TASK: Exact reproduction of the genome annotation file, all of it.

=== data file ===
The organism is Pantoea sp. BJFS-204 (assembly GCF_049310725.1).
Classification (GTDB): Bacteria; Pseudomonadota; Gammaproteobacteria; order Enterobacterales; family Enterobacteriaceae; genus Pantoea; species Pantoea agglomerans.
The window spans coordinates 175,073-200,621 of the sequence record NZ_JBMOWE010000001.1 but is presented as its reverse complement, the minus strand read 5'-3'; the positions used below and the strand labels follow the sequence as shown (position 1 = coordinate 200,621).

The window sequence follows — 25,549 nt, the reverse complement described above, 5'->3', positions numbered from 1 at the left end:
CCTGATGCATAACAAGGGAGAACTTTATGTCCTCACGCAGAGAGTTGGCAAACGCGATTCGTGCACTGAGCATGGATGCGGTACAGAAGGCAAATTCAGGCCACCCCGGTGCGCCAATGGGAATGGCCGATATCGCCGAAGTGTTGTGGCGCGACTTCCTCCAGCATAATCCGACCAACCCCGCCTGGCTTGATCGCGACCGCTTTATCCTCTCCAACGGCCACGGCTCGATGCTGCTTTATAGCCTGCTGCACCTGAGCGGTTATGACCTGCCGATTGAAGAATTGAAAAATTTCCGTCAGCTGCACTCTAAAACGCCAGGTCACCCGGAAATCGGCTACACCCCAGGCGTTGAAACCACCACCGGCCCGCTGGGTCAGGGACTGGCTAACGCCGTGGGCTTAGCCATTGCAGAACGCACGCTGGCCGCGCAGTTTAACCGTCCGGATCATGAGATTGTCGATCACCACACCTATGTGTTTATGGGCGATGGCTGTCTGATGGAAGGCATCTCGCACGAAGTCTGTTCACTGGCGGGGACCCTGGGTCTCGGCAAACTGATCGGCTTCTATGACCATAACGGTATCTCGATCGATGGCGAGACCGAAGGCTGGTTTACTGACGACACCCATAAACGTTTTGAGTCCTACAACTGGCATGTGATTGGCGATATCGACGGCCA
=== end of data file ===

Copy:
The organism is Pantoea sp. BJFS-204 (assembly GCF_049310725.1).
Classification (GTDB): Bacteria; Pseudomonadota; Gammaproteobacteria; order Enterobacterales; family Enterobacteriaceae; genus Pantoea; species Pantoea agglomerans.
The window spans coordinates 175,073-200,621 of the sequence record NZ_JBMOWE010000001.1 but is presented as its reverse complement, the minus strand read 5'-3'; the positions used below and the strand labels follow the sequence as shown (position 1 = coordinate 200,621).

The window sequence follows — 25,549 nt, the reverse complement described above, 5'->3', positions numbered from 1 at the left end:
CCTGATGCATAACAAGGGAGAACTTTATGTCCTCACGCAGAGAGTTGGCAAACGCGATTCGTGCACTGAGCATGGATGCGGTACAGAAGGCAAATTCAGGCCACCCCGGTGCGCCAATGGGAATGGCCGATATCGCCGAAGTGTTGTGGCGCGACTTCCTCCAGCATAATCCGACCAACCCCGCCTGGCTTGATCGCGACCGCTTTATCCTCTCCAACGGCCACGGCTCGATGCTGCTTTATAGCCTGCTGCACCTGAGCGGTTATGACCTGCCGATTGAAGAATTGAAAAATTTCCGTCAGCTGCACTCTAAAACGCCAGGTCACCCGGAAATCGGCTACACCCCAGGCGTTGAAACCACCACCGGCCCGCTGGGTCAGGGACTGGCTAACGCCGTGGGCTTAGCCATTGCAGAACGCACGCTGGCCGCGCAGTTTAACCGTCCGGATCATGAGATTGTCGATCACCACACCTATGTGTTTATGGGCGATGGCTGTCTGATGGAAGGCATCTCGCACGAAGTCTGTTCACTGGCGGGGACCCTGGGTCTCGGCAAACTGATCGGCTTCTATGACCATAACGGTATCTCGATCGATGGCGAGACCGAAGGCTGGTTTACTGACGACACCCATAAACGTTTTGAGTCCTACAACTGGCATGTGATTGGCGATATCGACGGCCA